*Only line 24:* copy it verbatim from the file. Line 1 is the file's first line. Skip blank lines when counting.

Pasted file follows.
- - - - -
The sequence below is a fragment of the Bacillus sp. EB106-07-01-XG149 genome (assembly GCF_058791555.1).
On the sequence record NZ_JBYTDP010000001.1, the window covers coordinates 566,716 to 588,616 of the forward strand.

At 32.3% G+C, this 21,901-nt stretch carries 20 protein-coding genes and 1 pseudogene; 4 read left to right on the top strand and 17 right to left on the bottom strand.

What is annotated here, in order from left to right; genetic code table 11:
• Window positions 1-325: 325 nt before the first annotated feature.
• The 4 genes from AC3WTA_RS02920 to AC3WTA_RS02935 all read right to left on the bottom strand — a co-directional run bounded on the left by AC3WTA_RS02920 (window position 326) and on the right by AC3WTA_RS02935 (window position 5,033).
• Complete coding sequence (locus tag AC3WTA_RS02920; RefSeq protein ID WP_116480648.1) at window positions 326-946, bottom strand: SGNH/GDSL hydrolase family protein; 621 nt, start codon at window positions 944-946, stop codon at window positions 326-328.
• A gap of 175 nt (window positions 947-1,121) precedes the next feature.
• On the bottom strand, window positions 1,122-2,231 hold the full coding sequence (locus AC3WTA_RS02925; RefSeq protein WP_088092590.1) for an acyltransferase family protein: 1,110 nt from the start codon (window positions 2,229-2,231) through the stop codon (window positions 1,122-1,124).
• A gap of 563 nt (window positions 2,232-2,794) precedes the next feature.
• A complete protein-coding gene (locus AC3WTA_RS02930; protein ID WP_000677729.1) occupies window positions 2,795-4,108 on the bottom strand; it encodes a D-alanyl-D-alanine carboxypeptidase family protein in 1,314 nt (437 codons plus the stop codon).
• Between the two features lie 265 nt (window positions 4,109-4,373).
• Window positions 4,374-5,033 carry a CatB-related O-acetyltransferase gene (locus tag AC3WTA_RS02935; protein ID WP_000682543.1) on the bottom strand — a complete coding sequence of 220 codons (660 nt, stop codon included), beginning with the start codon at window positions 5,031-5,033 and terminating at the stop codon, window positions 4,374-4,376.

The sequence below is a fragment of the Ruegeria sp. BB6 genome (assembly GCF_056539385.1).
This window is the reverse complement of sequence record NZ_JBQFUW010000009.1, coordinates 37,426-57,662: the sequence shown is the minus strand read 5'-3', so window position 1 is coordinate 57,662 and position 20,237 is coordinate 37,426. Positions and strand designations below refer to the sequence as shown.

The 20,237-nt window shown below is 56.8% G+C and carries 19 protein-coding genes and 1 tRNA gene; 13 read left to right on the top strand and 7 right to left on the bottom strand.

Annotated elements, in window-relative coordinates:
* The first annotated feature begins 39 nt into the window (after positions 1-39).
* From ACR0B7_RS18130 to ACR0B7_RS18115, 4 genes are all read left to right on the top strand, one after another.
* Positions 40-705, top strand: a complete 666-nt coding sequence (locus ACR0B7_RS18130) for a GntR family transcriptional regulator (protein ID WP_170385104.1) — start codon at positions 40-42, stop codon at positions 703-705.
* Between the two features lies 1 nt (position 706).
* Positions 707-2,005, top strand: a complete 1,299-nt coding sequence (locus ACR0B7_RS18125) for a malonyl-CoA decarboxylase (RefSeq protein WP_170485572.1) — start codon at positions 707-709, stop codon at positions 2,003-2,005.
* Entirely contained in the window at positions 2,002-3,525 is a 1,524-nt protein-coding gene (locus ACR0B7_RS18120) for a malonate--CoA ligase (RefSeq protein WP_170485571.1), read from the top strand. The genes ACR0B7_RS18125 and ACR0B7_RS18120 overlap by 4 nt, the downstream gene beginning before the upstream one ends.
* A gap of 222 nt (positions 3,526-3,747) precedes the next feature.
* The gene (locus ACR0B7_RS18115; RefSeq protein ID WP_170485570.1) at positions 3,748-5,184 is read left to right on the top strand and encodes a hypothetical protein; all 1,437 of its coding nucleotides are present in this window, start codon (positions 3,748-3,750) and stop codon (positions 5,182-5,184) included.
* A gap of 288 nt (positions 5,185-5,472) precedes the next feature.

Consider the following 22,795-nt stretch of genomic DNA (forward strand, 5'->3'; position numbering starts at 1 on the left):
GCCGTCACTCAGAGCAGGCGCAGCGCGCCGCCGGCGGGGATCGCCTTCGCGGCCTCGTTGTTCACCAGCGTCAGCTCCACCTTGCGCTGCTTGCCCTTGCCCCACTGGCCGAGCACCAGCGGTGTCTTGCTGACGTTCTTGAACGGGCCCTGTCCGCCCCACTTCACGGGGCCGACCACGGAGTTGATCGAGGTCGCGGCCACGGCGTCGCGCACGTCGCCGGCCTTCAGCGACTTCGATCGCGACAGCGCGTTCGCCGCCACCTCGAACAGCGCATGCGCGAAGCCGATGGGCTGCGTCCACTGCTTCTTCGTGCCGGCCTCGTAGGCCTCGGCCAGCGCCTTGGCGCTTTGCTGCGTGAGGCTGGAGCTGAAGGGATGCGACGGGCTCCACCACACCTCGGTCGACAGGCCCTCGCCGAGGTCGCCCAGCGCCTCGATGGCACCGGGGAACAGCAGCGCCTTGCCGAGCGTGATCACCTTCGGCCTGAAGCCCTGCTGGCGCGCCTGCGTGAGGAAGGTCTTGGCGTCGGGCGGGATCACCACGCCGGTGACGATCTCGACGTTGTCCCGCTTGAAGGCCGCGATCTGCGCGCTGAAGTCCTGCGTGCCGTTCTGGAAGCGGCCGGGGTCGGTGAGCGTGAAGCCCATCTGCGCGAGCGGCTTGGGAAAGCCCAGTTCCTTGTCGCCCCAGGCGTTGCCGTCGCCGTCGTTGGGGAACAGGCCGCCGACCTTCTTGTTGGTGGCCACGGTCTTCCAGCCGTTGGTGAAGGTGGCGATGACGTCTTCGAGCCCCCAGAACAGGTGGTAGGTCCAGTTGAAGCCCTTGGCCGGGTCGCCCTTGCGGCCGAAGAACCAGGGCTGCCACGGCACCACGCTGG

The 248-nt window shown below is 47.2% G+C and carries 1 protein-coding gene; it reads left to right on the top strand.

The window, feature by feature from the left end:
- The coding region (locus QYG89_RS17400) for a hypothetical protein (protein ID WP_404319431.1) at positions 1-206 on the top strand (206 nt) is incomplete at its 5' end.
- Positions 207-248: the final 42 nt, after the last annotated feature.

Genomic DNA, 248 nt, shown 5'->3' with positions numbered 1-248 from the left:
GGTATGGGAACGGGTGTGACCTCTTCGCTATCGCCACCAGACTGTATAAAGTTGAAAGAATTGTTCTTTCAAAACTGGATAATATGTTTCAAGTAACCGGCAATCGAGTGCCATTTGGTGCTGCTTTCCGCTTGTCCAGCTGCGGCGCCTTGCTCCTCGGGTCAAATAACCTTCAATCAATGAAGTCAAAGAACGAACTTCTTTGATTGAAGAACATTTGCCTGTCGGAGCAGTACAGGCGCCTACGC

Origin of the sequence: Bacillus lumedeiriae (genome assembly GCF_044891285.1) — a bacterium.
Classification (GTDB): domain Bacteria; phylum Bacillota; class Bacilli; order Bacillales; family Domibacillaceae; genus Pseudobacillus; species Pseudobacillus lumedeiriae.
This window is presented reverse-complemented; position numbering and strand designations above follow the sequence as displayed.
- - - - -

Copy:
* A gap of 222 nt (positions 3,526-3,747) precedes the next feature.